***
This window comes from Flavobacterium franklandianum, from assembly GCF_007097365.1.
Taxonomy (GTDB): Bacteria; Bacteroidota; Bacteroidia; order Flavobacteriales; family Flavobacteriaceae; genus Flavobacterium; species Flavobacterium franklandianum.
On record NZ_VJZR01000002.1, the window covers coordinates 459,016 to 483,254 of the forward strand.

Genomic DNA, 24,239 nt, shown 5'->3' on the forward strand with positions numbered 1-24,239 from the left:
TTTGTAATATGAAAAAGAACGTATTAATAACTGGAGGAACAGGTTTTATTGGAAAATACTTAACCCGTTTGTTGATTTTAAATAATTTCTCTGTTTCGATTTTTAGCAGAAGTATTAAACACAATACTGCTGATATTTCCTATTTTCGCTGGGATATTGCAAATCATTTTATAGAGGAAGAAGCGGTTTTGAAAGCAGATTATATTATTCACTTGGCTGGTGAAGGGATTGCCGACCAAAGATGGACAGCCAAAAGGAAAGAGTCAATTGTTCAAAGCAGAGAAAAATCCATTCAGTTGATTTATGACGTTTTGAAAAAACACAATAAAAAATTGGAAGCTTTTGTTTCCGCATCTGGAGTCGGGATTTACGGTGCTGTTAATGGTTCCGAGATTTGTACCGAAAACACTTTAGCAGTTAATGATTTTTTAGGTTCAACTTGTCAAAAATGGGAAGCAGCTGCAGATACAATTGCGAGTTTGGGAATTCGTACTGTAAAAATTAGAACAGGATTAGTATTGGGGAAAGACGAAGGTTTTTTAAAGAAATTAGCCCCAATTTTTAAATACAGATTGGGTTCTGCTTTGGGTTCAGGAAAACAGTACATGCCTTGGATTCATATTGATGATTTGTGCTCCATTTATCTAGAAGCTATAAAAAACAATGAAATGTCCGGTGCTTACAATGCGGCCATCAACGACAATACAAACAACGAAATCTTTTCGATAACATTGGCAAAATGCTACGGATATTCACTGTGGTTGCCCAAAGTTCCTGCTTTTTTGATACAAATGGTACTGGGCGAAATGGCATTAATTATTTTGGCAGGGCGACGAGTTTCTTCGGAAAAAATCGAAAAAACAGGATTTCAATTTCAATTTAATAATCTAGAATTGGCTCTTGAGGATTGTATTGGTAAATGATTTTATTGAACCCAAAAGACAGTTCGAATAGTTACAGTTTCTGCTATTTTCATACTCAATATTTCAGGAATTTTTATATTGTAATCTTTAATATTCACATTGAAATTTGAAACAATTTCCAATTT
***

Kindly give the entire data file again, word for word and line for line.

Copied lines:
This window comes from Flavobacterium franklandianum, from assembly GCF_007097365.1.
Taxonomy (GTDB): Bacteria; Bacteroidota; Bacteroidia; order Flavobacteriales; family Flavobacteriaceae; genus Flavobacterium; species Flavobacterium franklandianum.
On record NZ_VJZR01000002.1, the window covers coordinates 459,016 to 483,254 of the forward strand.

Genomic DNA, 24,239 nt, shown 5'->3' on the forward strand with positions numbered 1-24,239 from the left:
TTTGTAATATGAAAAAGAACGTATTAATAACTGGAGGAACAGGTTTTATTGGAAAATACTTAACCCGTTTGTTGATTTTAAATAATTTCTCTGTTTCGATTTTTAGCAGAAGTATTAAACACAATACTGCTGATATTTCCTATTTTCGCTGGGATATTGCAAATCATTTTATAGAGGAAGAAGCGGTTTTGAAAGCAGATTATATTATTCACTTGGCTGGTGAAGGGATTGCCGACCAAAGATGGACAGCCAAAAGGAAAGAGTCAATTGTTCAAAGCAGAGAAAAATCCATTCAGTTGATTTATGACGTTTTGAAAAAACACAATAAAAAATTGGAAGCTTTTGTTTCCGCATCTGGAGTCGGGATTTACGGTGCTGTTAATGGTTCCGAGATTTGTACCGAAAACACTTTAGCAGTTAATGATTTTTTAGGTTCAACTTGTCAAAAATGGGAAGCAGCTGCAGATACAATTGCGAGTTTGGGAATTCGTACTGTAAAAATTAGAACAGGATTAGTATTGGGGAAAGACGAAGGTTTTTTAAAGAAATTAGCCCCAATTTTTAAATACAGATTGGGTTCTGCTTTGGGTTCAGGAAAACAGTACATGCCTTGGATTCATATTGATGATTTGTGCTCCATTTATCTAGAAGCTATAAAAAACAATGAAATGTCCGGTGCTTACAATGCGGCCATCAACGACAATACAAACAACGAAATCTTTTCGATAACATTGGCAAAATGCTACGGATATTCACTGTGGTTGCCCAAAGTTCCTGCTTTTTTGATACAAATGGTACTGGGCGAAATGGCATTAATTATTTTGGCAGGGCGACGAGTTTCTTCGGAAAAAATCGAAAAAACAGGATTTCAATTTCAATTTAATAATCTAGAATTGGCTCTTGAGGATTGTATTGGTAAATGATTTTATTGAACCCAAAAGACAGTTCGAATAGTTACAGTTTCTGCTATTTTCATACTCAATATTTCAGGAATTTTTATATTGTAATCTTTAATATTCACATTGAAATTTGAAACAATTTCCAATTT